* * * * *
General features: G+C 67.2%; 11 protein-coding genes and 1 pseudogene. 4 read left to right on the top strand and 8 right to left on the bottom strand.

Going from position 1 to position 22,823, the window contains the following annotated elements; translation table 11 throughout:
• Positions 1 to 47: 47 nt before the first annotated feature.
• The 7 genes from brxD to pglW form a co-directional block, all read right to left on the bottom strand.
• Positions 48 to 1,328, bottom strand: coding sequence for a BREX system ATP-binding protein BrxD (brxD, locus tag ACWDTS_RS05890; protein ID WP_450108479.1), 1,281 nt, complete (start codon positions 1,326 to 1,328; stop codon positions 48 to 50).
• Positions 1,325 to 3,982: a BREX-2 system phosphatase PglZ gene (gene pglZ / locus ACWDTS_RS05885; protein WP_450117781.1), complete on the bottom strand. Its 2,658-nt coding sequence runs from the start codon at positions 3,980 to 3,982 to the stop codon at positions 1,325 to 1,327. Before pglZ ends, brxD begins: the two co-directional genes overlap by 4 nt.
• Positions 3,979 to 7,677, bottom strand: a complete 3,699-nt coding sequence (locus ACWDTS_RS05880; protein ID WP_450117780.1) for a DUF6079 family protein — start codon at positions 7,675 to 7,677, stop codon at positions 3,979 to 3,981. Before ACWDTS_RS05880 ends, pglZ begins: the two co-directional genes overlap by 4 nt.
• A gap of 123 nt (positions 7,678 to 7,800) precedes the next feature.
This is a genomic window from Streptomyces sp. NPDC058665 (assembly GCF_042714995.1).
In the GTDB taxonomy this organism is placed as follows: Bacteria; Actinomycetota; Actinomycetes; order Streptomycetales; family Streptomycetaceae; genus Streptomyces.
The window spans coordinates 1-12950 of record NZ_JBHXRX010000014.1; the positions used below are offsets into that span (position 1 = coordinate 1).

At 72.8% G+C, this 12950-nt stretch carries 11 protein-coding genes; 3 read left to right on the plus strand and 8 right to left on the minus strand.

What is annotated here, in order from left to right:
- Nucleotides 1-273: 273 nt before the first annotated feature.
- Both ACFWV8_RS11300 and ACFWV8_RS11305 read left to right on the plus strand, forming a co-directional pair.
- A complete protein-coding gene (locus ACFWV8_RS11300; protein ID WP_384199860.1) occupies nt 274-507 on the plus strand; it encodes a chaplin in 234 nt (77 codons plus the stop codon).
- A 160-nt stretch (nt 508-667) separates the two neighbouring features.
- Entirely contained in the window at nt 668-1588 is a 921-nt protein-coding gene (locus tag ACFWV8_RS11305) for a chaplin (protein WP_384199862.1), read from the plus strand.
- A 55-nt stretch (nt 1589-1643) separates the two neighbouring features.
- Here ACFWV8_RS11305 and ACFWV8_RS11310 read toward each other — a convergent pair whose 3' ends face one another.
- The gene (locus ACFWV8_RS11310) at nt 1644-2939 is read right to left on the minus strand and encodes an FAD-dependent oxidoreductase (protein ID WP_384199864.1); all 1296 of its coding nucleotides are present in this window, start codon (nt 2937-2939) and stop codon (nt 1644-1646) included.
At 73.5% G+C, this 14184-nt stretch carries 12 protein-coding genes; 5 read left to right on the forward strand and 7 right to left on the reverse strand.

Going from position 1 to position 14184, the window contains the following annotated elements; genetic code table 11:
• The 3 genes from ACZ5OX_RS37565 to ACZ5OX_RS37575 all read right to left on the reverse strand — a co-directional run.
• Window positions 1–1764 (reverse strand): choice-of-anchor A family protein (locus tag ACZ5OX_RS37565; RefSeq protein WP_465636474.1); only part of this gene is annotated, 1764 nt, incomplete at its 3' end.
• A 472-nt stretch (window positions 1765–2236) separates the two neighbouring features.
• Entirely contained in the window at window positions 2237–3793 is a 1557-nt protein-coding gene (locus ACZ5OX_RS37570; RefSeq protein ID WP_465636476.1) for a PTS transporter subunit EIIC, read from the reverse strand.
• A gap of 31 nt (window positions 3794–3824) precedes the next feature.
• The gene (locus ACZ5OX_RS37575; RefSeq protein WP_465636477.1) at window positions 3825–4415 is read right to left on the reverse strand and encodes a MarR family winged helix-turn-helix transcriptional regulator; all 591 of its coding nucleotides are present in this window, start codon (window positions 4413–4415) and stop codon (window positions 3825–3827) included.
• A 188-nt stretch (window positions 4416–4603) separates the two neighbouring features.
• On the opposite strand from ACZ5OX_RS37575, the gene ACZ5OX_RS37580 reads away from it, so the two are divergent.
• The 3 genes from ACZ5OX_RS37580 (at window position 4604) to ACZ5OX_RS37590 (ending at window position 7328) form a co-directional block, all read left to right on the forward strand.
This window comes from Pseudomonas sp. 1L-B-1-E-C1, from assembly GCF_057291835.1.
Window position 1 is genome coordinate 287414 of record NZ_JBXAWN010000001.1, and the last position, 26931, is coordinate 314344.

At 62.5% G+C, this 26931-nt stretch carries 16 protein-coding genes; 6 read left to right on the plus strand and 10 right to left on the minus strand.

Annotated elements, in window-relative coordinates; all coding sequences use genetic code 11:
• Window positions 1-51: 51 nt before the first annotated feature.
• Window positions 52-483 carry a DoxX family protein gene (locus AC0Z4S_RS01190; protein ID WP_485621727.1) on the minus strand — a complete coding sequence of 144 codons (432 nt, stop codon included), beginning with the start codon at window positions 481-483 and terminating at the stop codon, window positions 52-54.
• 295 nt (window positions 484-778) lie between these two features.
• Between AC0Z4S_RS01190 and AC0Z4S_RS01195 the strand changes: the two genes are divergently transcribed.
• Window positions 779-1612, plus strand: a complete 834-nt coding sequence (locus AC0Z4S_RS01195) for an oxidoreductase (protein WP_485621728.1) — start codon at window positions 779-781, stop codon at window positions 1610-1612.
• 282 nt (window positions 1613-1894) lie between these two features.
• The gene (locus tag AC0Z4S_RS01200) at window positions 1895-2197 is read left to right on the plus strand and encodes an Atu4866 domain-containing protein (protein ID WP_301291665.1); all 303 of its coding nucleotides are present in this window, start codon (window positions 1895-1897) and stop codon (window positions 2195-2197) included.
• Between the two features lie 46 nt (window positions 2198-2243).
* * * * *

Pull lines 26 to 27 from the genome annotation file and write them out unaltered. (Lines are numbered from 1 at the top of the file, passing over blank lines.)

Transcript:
• A 472-nt stretch (window positions 1765–2236) separates the two neighbouring features.
• Entirely contained in the window at window positions 2237–3793 is a 1557-nt protein-coding gene (locus ACZ5OX_RS37570; RefSeq protein ID WP_465636476.1) for a PTS transporter subunit EIIC, read from the reverse strand.